RGU graduate Clara Maurillon recounts her last two years studying the BA (Hons) Journalism. She discusses her placement experience, writing a research project, enhancing her employability and starting a career.
Read Part 1 on the RGU Student Blog.
The end of a journey
My last two years studying journalism at RGU were the most enriching in terms of professional development. The modules I studied encouraged practical applications of skills learned in the previous years, which benefitted my employability. At the same time, I managed to develop and showcase my academic writing abilities, particularly through my research project.
At the end of the four years, I was considerably more confident than when I started university. This feeling was especially strong when I learned that I received a First-Class Honours for my degree. It felt like a dream come true.
Finding a placement with RGU
In third year, journalism students could choose different learning paths. Some spent 6 months or a year abroad on Erasmus while others studied at RGU both semesters. A fair share of students, including myself, decided to stay in Aberdeen and take part in a 12-week placement.
By that time, I had decided that I would stay in Scotland after graduation and find a job here. That’s why I believed that conducting my placement in Aberdeen would be more beneficial for my career. I knew building a network was important, so I wanted to start with local professionals. Finding a placement wasn’t as hard as I thought it would be. RGU gave us the choice between sourcing our own placement company or applying to opportunities that the university was advertising. The opportunities offered were tailored for each course, so each one of them was relevant to my journalism degree.
We also had lectures with staff members from the Employability team. They gave us advice on CV writing, interview preparations, and answered our questions about the placement experience. It was a very reassuring process for me as the team was non-judgemental of students’ different level of professional experience. So, even with a limited work background, they helped me put together a CV based on transferrable skills learned at university and through personal experiences. This made me more confident once it was time to apply for placements.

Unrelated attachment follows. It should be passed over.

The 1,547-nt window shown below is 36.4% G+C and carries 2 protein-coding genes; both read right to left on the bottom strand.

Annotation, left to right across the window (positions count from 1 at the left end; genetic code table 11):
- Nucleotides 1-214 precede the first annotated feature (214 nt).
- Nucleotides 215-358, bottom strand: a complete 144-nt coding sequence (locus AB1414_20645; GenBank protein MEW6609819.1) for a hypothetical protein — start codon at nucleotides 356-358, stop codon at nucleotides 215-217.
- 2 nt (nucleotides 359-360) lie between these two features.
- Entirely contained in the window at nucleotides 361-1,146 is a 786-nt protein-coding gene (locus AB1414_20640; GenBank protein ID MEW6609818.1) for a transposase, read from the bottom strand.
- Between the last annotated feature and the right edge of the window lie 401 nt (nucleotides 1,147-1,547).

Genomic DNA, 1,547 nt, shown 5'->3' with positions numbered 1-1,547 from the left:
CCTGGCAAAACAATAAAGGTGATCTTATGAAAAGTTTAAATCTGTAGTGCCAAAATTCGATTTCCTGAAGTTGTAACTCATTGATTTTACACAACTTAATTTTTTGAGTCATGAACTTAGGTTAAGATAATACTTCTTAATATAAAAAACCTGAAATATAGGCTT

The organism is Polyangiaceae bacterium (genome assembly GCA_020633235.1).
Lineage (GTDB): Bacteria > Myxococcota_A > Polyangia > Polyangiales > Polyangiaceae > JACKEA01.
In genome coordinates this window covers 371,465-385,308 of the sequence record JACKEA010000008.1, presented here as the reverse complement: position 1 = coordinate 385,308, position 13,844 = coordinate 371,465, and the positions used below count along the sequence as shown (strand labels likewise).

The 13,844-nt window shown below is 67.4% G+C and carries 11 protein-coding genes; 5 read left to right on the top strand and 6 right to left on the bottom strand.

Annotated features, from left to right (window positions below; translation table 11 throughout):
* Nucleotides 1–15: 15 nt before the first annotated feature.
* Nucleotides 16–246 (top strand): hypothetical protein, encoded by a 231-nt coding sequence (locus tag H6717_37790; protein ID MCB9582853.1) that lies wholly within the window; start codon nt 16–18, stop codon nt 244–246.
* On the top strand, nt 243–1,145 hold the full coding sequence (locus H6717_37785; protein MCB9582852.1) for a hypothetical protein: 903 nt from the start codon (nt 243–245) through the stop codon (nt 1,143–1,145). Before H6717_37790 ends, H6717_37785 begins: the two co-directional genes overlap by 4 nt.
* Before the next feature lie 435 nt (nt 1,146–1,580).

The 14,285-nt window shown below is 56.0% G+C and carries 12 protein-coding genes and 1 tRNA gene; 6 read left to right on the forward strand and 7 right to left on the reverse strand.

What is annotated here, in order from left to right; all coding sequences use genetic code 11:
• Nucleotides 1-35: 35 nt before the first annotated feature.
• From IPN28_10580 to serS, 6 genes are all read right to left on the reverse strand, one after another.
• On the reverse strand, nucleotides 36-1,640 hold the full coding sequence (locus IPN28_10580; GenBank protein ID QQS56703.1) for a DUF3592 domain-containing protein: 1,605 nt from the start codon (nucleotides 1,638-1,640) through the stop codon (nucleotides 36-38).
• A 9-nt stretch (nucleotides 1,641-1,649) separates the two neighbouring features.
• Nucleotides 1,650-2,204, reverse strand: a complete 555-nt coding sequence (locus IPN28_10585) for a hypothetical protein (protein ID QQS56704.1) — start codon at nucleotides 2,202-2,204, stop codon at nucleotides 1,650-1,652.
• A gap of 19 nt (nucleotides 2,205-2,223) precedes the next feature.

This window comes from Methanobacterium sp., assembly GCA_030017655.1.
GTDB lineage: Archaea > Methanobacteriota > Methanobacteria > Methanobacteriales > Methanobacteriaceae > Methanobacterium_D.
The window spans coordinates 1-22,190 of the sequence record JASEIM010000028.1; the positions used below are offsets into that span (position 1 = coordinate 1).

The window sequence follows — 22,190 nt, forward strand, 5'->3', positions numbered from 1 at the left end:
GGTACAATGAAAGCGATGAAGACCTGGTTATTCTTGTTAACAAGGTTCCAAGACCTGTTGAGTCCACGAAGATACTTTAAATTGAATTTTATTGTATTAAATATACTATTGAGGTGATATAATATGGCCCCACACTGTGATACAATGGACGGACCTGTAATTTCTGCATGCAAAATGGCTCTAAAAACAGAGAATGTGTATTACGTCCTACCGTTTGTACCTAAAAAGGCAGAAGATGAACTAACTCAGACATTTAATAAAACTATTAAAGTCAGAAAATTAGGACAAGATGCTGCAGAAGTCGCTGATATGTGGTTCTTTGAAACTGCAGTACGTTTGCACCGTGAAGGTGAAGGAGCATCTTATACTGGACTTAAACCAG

Journalism placement experience as a Media Coordinator
After only a couple of applications sent, the first interview I attended turned out to be successful. I was hired as a Media Coordinator for a charity called Aberdeen Soup. The main aim of Aberdeen Soup was to organise crowdfunding dinners where local charities would pitch their innovative ideas to foster positive change in the city. As a Media Coordinator, I conducted interviews with spokespeople for charities around Aberdeen as well as previous crowdfunding dinners’ participants. I would then have to write profile articles and publish them on our website.
As the Covid crisis hit, I had to start working from my home and my role changed a bit. My supervisor gave me the responsibility to oversee the social media channels. I was already producing some content before, but the main objective was now to share helpful resources for people in the community who might be struggling.
I absolutely loved my placement. It made me realise that there were plenty of career possibilities available for me, aside from becoming a journalist.
Additionally, it sparked my passion for digital journalism and marketing as well as social media and community management. Doing this placement and broadening my horizons by reading more around the subjects opened a lot of doors for me. For instance, it helped me land a competitive volunteering role as a Social Media Manager with Grampian Regional Equality Council. This in turned helped me enhance my employability as I already had a year of social media experience when I started applying for jobs after graduation.
Following passions and building expertise through engaging modules
The modules in Year 3 and 4 were even more exciting than they had been in the previous years. They didn’t only focus around practical and transferrable skills, but also allowed me to express myself creatively on subjects I was passionate about.
For my digital journalism module, I had to create a niche website and build a social media presence around it. After my placement, I developed a deep interest in local charities and organisations bringing positive change around the city. To help them gain more recognition, I designed a hyperlocal news site focusing on the concept of “positive journalism”. I was regularly sharing their inspiring stories in the form of short news stories, features or social media posts.